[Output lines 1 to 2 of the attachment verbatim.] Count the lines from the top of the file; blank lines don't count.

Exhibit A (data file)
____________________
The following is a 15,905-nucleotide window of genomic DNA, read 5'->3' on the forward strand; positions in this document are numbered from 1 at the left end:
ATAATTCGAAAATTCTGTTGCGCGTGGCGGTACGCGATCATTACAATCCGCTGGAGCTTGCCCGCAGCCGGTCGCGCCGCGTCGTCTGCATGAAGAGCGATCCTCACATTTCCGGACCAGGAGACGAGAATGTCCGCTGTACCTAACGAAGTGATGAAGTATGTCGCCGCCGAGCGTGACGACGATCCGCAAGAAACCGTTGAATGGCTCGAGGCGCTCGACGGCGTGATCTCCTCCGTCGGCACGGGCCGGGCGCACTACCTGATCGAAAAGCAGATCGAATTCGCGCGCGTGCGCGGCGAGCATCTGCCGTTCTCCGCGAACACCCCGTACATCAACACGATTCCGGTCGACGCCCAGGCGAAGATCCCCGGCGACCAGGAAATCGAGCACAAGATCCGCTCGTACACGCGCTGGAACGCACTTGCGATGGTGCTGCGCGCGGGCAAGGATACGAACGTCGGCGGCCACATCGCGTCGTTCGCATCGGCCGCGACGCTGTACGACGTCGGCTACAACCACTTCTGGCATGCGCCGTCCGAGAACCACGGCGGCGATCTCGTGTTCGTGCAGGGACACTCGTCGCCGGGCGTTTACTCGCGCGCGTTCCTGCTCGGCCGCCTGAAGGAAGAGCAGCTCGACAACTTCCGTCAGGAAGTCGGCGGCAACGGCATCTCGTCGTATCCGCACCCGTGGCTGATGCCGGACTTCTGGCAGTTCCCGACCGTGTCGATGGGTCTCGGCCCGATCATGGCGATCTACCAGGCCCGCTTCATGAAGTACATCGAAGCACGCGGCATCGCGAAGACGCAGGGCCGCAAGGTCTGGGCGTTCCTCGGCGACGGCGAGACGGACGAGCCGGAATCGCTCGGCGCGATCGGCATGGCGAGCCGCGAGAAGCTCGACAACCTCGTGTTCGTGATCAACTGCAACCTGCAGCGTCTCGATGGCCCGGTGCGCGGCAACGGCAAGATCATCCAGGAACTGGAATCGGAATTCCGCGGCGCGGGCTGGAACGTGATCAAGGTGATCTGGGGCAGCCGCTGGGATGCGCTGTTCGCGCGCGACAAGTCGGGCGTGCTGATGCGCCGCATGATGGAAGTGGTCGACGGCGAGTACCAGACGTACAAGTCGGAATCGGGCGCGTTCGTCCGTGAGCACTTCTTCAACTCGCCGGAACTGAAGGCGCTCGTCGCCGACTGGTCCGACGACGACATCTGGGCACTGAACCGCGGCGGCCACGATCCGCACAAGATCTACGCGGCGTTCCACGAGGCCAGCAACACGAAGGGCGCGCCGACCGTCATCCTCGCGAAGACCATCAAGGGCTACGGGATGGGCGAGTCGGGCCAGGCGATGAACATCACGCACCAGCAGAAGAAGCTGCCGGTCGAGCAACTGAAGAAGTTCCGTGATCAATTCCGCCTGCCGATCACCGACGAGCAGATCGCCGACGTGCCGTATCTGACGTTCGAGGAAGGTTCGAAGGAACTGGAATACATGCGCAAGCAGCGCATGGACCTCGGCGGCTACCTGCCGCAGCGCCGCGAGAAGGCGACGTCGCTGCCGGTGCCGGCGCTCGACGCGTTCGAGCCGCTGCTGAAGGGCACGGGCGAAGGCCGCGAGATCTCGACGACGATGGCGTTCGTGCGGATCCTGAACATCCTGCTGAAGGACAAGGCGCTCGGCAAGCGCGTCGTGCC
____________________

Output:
The following is a 15,905-nucleotide window of genomic DNA, read 5'->3' on the forward strand; positions in this document are numbered from 1 at the left end:
ATAATTCGAAAATTCTGTTGCGCGTGGCGGTACGCGATCATTACAATCCGCTGGAGCTTGCCCGCAGCCGGTCGCGCCGCGTCGTCTGCATGAAGAGCGATCCTCACATTTCCGGACCAGGAGACGAGAATGTCCGCTGTACCTAACGAAGTGATGAAGTATGTCGCCGCCGAGCGTGACGACGATCCGCAAGAAACCGTTGAATGGCTCGAGGCGCTCGACGGCGTGATCTCCTCCGTCGGCACGGGCCGGGCGCACTACCTGATCGAAAAGCAGATCGAATTCGCGCGCGTGCGCGGCGAGCATCTGCCGTTCTCCGCGAACACCCCGTACATCAACACGATTCCGGTCGACGCCCAGGCGAAGATCCCCGGCGACCAGGAAATCGAGCACAAGATCCGCTCGTACACGCGCTGGAACGCACTTGCGATGGTGCTGCGCGCGGGCAAGGATACGAACGTCGGCGGCCACATCGCGTCGTTCGCATCGGCCGCGACGCTGTACGACGTCGGCTACAACCACTTCTGGCATGCGCCGTCCGAGAACCACGGCGGCGATCTCGTGTTCGTGCAGGGACACTCGTCGCCGGGCGTTTACTCGCGCGCGTTCCTGCTCGGCCGCCTGAAGGAAGAGCAGCTCGACAACTTCCGTCAGGAAGTCGGCGGCAACGGCATCTCGTCGTATCCGCACCCGTGGCTGATGCCGGACTTCTGGCAGTTCCCGACCGTGTCGATGGGTCTCGGCCCGATCATGGCGATCTACCAGGCCCGCTTCATGAAGTACATCGAAGCACGCGGCATCGCGAAGACGCAGGGCCGCAAGGTCTGGGCGTTCCTCGGCGACGGCGAGACGGACGAGCCGGAATCGCTCGGCGCGATCGGCATGGCGAGCCGCGAGAAGCTCGACAACCTCGTGTTCGTGATCAACTGCAACCTGCAGCGTCTCGATGGCCCGGTGCGCGGCAACGGCAAGATCATCCAGGAACTGGAATCGGAATTCCGCGGCGCGGGCTGGAACGTGATCAAGGTGATCTGGGGCAGCCGCTGGGATGCGCTGTTCGCGCGCGACAAGTCGGGCGTGCTGATGCGCCGCATGATGGAAGTGGTCGACGGCGAGTACCAGACGTACAAGTCGGAATCGGGCGCGTTCGTCCGTGAGCACTTCTTCAACTCGCCGGAACTGAAGGCGCTCGTCGCCGACTGGTCCGACGACGACATCTGGGCACTGAACCGCGGCGGCCACGATCCGCACAAGATCTACGCGGCGTTCCACGAGGCCAGCAACACGAAGGGCGCGCCGACCGTCATCCTCGCGAAGACCATCAAGGGCTACGGGATGGGCGAGTCGGGCCAGGCGATGAACATCACGCACCAGCAGAAGAAGCTGCCGGTCGAGCAACTGAAGAAGTTCCGTGATCAATTCCGCCTGCCGATCACCGACGAGCAGATCGCCGACGTGCCGTATCTGACGTTCGAGGAAGGTTCGAAGGAACTGGAATACATGCGCAAGCAGCGCATGGACCTCGGCGGCTACCTGCCGCAGCGCCGCGAGAAGGCGACGTCGCTGCCGGTGCCGGCGCTCGACGCGTTCGAGCCGCTGCTGAAGGGCACGGGCGAAGGCCGCGAGATCTCGACGACGATGGCGTTCGTGCGGATCCTGAACATCCTGCTGAAGGACAAGGCGCTCGGCAAGCGCGTCGTGCC